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New Mental Health Commissioners Welcomed

20 May 2008

New Mental Health Commissioners Welcomed

The Mental Health Commission welcomes the announcement of its three Commissioners.

The Minister of Health, David Cunliffe, announced today that Peter McGeorge, Ray Watson and Bice Awan have been appointed as Commissioners, with Dr McGeorge confirmed as Chair. Each appointment is for three years.

The Commissioners set the Commission’s strategic direction, confirm its annual work priorities, monitor its compliance and manage its finances and any business risks that may arise.

Peter McGeorge has been working part-time as the Chair Commissioner since January 1 2008, replacing Ruth Harrison who finished in the role at the end of December 2007. His position is expected to become fulltime later this year.

Dr McGeorge is a child, adolescent and general psychiatrist who has extensive experience in the development and delivery of mental health services in New Zealand and Australia.

During the past 20 years he has been involved in national policy development, reviews of mental health services, and the establishment of systems of integrated community and hospital-based mental health care. He has previously held positions as Director of Mental Health Services in Auckland and Wellington, and has worked extensively as a consultant to various health boards, government departments and non-government organisations. He currently combines his work at the Mental Health Commission with his role as the Director of Mental Health Services at St Vincent’s Hospital in Sydney.

Dr McGeorge is a co-patron of the Mental Health Foundation of New Zealand, and he has been a board member and advisor to a number of other organisations, including the Youth Horizons Trust (NZ) for young people with Severe Conduct Disorders. He is a Life member of the World Federation for Mental Health, and in 2004 he was made a Companion of the Queens Service Order for contributions to public service in New Zealand.

He says he’s looking forward to the challenges of his new role at the Mental Health Commission.

“While many in New Zealand may not realise it, New Zealand has shown it’s a world leader in the development and delivery of recovery-oriented mental health services,” he says.

“The challenges are to continue pushing for improvements so we can give people with serious mental illnesses the best possible care, to make sure that mental health and addiction services are properly integrated across hospital and community services, and to support mental health promotion and prevention for the benefit of future generations.”

“Over the next seven years the Mental Health Commission will actively contribute to the implementation of the National Mental Health Plan and facilitate innovation and social inclusion by mental health consumers by helping to connect the various agencies that deliver mental health care and by promoting the concept of recovery.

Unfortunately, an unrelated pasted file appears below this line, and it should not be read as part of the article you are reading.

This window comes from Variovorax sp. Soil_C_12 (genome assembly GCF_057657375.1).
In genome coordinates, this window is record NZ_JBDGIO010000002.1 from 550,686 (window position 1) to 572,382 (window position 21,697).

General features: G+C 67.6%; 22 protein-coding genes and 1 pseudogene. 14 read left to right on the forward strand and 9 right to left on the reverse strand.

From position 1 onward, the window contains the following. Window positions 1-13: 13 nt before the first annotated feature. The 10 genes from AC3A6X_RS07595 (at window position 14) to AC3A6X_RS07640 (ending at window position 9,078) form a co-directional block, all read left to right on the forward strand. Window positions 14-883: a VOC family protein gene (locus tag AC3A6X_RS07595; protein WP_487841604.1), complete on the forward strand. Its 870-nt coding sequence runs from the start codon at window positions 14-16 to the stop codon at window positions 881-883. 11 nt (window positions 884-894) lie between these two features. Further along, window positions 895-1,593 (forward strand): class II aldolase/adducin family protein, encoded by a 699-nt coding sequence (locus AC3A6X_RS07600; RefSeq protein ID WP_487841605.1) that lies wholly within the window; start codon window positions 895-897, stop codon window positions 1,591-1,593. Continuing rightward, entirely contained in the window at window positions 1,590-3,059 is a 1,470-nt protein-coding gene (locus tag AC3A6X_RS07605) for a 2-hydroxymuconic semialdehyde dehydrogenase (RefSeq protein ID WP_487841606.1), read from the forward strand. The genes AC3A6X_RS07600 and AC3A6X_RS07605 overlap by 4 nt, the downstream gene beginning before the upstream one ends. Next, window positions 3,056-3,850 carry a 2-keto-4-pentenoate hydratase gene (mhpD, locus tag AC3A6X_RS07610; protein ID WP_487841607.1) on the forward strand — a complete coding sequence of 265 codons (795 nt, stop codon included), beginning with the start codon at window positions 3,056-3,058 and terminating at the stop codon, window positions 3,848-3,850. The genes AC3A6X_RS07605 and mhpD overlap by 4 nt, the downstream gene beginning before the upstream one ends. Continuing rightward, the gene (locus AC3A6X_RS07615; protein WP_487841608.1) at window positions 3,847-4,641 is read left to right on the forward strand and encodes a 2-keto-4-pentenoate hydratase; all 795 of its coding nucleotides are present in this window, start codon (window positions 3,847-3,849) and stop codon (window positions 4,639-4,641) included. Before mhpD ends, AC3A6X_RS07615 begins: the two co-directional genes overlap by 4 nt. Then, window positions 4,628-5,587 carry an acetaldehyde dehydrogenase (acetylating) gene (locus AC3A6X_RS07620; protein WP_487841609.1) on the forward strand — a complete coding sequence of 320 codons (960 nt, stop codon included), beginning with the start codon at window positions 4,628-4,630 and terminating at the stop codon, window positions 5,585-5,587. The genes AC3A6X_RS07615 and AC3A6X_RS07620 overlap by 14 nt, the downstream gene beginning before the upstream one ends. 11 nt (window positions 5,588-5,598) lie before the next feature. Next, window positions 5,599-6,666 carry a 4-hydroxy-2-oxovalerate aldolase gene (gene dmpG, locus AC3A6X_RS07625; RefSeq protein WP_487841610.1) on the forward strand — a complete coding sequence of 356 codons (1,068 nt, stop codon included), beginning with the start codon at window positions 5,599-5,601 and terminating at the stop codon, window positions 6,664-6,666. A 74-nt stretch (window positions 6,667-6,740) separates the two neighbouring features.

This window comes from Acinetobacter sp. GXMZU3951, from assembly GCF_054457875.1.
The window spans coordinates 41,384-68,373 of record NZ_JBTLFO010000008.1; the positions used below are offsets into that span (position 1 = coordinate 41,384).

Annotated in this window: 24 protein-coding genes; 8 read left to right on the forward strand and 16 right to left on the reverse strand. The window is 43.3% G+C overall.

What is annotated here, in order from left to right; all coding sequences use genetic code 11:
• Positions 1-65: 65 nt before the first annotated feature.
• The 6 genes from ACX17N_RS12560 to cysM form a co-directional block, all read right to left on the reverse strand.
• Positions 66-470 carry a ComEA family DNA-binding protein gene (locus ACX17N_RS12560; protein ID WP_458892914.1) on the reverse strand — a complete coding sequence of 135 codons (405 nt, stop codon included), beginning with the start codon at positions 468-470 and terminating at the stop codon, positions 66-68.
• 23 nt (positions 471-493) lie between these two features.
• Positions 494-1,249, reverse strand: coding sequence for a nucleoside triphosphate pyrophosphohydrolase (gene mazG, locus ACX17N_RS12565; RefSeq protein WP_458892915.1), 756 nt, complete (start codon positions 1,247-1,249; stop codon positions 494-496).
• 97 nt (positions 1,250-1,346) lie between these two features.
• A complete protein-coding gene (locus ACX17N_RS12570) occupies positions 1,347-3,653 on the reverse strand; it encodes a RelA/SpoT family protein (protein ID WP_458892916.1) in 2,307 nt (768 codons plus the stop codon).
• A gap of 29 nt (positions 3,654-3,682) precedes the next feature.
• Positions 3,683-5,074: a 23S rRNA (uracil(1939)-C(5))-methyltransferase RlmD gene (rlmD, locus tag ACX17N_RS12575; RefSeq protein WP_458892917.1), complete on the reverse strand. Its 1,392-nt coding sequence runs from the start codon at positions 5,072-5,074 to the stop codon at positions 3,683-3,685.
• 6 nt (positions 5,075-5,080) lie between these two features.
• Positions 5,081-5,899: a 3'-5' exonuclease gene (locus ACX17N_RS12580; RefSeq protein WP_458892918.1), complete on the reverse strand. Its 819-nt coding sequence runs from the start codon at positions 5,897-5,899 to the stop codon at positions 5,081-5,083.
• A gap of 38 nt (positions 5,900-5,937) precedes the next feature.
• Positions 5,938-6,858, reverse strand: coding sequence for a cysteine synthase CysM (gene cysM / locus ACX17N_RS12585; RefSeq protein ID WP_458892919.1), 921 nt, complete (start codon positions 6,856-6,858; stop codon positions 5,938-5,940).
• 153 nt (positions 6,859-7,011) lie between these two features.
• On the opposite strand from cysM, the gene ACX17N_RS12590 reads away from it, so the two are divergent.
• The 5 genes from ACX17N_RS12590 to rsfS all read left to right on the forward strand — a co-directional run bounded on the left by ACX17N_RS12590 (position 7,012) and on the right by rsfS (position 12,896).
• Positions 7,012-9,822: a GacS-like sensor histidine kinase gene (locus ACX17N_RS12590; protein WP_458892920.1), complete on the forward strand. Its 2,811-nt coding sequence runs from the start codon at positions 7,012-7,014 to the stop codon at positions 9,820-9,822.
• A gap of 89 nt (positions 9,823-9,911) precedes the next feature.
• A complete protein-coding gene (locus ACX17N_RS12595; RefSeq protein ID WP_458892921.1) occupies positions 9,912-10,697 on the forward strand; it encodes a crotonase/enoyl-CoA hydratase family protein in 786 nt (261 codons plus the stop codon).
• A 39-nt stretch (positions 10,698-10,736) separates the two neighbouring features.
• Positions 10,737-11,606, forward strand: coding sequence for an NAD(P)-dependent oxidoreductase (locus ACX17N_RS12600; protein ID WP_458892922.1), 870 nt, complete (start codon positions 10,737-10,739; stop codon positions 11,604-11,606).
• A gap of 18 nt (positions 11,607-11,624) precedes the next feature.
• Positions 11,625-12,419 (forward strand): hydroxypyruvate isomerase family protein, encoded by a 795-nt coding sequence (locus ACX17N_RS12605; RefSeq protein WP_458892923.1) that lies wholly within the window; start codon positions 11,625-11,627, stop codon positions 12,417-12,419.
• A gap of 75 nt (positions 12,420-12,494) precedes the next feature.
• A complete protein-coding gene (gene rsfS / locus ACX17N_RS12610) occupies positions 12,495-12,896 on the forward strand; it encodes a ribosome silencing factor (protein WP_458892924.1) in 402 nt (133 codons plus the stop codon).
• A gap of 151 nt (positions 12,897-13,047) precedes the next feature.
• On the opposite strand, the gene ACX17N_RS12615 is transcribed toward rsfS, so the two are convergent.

“It is possible for people with mental health problems to live quality lives and to participate fully in their communities.”

The other Commissioners also bring a wealth of operational and strategic experience to their new roles.

Ray Watson brings extensive clinical, leadership and governance experience within the health sector, particularly mental health. His iwi affiliations are Kai Tahu and Te Atiawa. Previously chief executive of the Ngai Tahu Development Corporation and chief executive of Lakeland Health in Rotorua and Taupo, Mr Watson has also held a number of senior management roles at Lakeland Health, Canterbury’s Healthlink South Mental Health Services, Otago’s Mental Health Services, and at Cherry Farm Hospital.

Bice Awan also brings extensive leadership and governance experience. She is currently the chief executive of the Skylight Trust, an organisation that provides support for children facing all kinds of change, loss and grief, and she has more than 30 years of involvement in the public, private and consulting sectors in the United Kingdom, Canada and New Zealand. She has worked extensively in the health and disability sector, including time as the Director of Rehabilitation for a 2500-bed teaching hospital in Canada.

Meanwhile, the Mental Health Commission’s General Manager, Selwyn Katene, welcomes the appointments.

“These appointments will give the Commission the strategic direction it needs to carry out its responsibilities with vigour and vision,” he says.



The Mental Health Commission was established as a ministerial committee in response to the recommendations of the 1996 Mason Inquiry into Mental Health Services. In April 1998 it became a Crown entity. Its term has been extended three times, the most recent in August 2007, when its term was extended to 2015. At that time, the Commission’s functions were reframed to align with the future direction of the mental health and addiction sector.

The Mental Health Commission’s functions as defined by the Mental Health Commission Amendment Act 2007 are to:
 advocate for the interests of people with mental illness and their families generally (rather than for individuals or groups), while taking into account the interests of other stakeholders;
 promote and facilitate collaboration and communication about mental health issues;

- work independently and with others to promote better understanding of mental illness by the community, reduce the stigma and prejudice associated with mental illness, and to eliminate inappropriate discrimination on the grounds of mental illness;
- monitor, and to report to and advise the Minister on the implementation of the national mental health strategy;
- stimulate and support the development of integrated and effective methods or systems of providing care;
- stimulate and to do research into any matter relevant to mental illness.


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